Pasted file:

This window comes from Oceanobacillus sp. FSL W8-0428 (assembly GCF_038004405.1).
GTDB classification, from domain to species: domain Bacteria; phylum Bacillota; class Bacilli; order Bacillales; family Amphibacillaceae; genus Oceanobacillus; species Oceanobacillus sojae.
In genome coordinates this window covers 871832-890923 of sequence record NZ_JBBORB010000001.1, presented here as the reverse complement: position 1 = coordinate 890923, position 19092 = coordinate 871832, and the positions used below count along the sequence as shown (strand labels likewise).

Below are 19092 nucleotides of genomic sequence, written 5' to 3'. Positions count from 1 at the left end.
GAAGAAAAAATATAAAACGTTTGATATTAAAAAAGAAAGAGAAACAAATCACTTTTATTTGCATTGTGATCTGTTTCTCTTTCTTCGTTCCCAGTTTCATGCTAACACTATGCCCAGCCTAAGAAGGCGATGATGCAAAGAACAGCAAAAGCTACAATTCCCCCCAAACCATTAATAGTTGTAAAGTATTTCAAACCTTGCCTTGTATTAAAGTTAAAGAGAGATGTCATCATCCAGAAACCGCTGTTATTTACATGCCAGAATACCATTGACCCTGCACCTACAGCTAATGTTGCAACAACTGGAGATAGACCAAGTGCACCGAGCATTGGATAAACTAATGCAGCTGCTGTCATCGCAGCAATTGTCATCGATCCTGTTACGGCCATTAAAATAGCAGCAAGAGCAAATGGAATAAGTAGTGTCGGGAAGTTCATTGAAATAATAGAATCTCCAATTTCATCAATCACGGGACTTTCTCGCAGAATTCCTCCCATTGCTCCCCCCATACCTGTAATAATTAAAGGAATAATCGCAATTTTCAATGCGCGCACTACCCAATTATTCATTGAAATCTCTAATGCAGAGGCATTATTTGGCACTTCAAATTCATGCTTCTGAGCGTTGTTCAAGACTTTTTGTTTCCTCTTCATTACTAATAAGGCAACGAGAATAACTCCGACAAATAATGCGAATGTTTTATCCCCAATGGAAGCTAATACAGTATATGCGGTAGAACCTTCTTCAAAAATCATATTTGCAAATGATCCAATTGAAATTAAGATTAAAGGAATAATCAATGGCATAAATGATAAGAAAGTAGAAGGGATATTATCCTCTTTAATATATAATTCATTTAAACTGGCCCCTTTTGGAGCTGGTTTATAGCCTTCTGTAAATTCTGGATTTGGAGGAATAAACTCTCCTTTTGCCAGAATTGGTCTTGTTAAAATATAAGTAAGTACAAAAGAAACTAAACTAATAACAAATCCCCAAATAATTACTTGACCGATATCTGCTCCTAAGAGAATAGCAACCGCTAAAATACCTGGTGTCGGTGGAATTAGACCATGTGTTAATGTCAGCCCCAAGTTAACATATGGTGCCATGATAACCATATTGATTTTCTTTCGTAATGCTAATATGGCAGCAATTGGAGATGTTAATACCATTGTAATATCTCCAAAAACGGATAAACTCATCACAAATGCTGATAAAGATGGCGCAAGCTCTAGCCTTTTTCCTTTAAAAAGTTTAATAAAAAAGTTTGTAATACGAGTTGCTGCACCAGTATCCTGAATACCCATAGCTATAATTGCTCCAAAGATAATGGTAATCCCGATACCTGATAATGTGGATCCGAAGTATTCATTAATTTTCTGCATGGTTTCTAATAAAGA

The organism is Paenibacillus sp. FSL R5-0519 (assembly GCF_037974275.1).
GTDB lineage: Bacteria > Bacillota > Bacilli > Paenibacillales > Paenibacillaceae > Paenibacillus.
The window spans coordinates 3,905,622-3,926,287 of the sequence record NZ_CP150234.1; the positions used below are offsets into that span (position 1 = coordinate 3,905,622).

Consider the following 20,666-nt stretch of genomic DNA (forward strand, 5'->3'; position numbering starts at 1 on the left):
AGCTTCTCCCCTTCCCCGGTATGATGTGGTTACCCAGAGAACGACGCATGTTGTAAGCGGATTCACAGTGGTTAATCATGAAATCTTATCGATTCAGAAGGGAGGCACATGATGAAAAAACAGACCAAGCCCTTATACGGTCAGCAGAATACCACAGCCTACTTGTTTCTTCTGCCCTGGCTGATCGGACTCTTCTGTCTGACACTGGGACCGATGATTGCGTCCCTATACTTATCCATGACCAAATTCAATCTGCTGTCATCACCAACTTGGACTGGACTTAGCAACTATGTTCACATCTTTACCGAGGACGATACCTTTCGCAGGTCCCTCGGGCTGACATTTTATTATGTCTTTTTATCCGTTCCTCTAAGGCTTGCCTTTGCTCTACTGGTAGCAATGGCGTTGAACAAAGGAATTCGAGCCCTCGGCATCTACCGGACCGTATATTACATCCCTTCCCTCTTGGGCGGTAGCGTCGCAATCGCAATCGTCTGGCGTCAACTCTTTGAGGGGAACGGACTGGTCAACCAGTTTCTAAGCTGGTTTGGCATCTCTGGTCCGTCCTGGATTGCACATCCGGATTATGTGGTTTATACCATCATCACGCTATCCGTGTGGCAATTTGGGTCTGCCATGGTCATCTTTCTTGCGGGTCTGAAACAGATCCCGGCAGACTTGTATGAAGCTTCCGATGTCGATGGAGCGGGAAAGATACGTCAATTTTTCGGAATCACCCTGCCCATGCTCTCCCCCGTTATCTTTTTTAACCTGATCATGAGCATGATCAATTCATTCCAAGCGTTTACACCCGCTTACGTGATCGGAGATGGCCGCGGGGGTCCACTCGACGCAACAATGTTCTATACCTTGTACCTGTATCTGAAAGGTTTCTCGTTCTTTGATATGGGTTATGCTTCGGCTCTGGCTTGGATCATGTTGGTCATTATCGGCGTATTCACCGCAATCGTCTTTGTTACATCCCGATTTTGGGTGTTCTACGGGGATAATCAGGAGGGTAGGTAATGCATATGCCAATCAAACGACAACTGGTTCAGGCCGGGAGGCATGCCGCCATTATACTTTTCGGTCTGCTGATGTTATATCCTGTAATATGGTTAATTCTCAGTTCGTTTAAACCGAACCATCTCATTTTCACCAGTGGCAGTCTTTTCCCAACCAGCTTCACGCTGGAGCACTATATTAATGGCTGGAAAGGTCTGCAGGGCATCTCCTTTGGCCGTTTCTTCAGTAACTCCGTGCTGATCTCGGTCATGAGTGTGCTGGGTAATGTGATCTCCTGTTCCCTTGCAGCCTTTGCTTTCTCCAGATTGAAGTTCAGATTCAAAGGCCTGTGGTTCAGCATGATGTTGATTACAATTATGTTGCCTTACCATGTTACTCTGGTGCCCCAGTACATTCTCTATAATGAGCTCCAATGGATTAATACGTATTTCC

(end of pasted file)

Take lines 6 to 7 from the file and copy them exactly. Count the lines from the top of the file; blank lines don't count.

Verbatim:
The organism is Paenibacillus sp. FSL R5-0519 (assembly GCF_037974275.1).
GTDB lineage: Bacteria > Bacillota > Bacilli > Paenibacillales > Paenibacillaceae > Paenibacillus.